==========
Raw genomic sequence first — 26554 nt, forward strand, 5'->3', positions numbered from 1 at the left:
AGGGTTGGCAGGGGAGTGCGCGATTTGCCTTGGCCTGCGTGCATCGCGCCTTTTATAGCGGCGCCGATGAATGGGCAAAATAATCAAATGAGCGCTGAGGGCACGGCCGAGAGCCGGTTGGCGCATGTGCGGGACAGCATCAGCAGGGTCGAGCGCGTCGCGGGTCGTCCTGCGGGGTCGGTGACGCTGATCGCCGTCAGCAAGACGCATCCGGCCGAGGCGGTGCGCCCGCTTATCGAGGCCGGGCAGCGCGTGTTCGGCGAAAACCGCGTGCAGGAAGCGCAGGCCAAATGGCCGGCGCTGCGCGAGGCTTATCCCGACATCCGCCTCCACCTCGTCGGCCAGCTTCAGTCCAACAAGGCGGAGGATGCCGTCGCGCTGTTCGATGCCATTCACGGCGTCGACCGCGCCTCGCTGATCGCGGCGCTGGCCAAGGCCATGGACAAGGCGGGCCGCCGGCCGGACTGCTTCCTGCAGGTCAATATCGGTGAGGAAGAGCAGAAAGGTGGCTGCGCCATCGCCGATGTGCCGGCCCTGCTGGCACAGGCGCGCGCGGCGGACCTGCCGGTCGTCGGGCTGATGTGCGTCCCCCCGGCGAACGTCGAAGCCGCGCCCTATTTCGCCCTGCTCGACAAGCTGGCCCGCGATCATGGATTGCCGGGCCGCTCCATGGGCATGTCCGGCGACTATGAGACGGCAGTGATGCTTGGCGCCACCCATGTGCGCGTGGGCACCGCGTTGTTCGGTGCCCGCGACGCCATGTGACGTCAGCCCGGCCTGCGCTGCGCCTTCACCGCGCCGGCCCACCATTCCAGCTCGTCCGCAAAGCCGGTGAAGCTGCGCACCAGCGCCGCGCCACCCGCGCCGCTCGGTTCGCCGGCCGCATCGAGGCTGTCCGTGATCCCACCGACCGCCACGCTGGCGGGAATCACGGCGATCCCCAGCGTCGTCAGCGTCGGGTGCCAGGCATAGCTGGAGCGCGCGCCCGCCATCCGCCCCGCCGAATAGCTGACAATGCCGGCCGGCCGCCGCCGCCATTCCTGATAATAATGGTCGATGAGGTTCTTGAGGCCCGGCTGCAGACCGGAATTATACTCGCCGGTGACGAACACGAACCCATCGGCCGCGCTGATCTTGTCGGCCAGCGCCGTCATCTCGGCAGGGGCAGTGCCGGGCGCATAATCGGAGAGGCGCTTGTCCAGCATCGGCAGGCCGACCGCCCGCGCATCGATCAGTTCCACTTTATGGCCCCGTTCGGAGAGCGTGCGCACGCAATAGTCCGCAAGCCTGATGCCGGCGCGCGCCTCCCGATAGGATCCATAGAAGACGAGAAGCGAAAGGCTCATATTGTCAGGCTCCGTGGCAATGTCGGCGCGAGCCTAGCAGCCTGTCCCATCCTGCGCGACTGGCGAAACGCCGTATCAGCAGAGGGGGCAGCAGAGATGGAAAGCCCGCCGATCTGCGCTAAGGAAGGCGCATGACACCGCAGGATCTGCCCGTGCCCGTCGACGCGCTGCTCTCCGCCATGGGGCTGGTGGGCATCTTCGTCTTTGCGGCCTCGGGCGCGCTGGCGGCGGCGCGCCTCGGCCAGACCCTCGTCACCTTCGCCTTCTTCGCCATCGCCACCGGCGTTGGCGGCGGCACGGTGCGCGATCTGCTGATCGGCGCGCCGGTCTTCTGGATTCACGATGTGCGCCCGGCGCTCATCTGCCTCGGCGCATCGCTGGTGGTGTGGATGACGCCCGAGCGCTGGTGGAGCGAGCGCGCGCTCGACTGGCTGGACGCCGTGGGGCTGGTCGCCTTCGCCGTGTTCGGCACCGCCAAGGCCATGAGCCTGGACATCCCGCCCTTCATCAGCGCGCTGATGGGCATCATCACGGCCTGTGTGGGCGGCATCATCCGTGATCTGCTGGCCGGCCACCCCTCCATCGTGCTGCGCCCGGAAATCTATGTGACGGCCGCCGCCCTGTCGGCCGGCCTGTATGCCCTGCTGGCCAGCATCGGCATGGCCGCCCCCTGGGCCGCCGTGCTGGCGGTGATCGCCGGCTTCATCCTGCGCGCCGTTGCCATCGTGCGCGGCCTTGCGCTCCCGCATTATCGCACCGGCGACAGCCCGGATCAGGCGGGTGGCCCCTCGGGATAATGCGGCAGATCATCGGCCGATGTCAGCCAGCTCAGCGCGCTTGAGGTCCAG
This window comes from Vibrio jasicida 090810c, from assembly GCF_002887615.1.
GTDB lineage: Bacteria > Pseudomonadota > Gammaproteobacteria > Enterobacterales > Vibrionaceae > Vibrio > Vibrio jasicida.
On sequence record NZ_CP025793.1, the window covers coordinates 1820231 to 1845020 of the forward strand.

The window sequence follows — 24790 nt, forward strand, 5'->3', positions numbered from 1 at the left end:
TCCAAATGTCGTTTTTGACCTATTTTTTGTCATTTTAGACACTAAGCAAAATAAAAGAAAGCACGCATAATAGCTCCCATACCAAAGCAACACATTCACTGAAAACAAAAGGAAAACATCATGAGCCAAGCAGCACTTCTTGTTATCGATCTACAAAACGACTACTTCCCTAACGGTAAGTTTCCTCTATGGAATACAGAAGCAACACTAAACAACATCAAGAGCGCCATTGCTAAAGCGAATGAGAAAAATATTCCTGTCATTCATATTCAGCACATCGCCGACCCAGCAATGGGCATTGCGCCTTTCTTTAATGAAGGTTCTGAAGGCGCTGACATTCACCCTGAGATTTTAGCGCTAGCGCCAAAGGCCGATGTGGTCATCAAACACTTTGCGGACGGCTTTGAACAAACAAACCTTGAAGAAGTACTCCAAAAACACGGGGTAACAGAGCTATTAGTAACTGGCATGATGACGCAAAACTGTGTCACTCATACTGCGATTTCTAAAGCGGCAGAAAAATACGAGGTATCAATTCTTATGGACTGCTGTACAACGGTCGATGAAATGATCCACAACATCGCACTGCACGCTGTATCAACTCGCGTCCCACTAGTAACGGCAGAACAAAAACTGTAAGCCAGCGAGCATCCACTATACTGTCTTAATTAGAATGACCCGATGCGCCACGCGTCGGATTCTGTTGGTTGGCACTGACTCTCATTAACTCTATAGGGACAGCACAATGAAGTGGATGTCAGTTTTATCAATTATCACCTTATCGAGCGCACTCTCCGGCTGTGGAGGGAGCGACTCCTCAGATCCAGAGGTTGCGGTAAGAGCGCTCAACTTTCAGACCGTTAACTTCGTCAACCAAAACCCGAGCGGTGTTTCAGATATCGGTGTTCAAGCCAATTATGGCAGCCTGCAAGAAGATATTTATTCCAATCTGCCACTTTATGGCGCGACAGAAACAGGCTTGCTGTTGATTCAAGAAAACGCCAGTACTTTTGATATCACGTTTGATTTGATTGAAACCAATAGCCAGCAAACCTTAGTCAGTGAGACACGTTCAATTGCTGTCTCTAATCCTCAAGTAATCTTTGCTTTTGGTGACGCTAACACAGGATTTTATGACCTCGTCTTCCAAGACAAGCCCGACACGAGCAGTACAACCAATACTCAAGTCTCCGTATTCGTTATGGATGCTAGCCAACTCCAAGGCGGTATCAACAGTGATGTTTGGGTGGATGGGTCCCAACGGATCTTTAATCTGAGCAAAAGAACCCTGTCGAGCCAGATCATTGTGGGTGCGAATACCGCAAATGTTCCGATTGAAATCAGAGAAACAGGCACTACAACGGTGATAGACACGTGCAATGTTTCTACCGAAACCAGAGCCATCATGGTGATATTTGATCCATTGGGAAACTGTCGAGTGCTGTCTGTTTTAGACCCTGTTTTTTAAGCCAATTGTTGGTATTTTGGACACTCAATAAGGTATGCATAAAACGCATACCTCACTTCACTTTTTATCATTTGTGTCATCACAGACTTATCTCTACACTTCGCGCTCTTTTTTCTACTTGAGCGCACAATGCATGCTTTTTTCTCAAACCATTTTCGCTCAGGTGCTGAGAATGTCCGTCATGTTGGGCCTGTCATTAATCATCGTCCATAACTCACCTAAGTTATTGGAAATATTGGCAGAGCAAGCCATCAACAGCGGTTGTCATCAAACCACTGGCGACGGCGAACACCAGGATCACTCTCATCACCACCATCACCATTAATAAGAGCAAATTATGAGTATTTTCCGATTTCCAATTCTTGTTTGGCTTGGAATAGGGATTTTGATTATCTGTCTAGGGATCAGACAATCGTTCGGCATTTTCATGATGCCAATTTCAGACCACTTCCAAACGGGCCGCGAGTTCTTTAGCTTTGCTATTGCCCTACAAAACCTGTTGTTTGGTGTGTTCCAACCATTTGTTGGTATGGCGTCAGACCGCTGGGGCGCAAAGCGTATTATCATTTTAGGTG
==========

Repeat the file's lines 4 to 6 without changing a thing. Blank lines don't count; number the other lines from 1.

GTDB lineage: Bacteria > Pseudomonadota > Gammaproteobacteria > Enterobacterales > Vibrionaceae > Vibrio > Vibrio jasicida.
On sequence record NZ_CP025793.1, the window covers coordinates 1820231 to 1845020 of the forward strand.

The window sequence follows — 24790 nt, forward strand, 5'->3', positions numbered from 1 at the left end: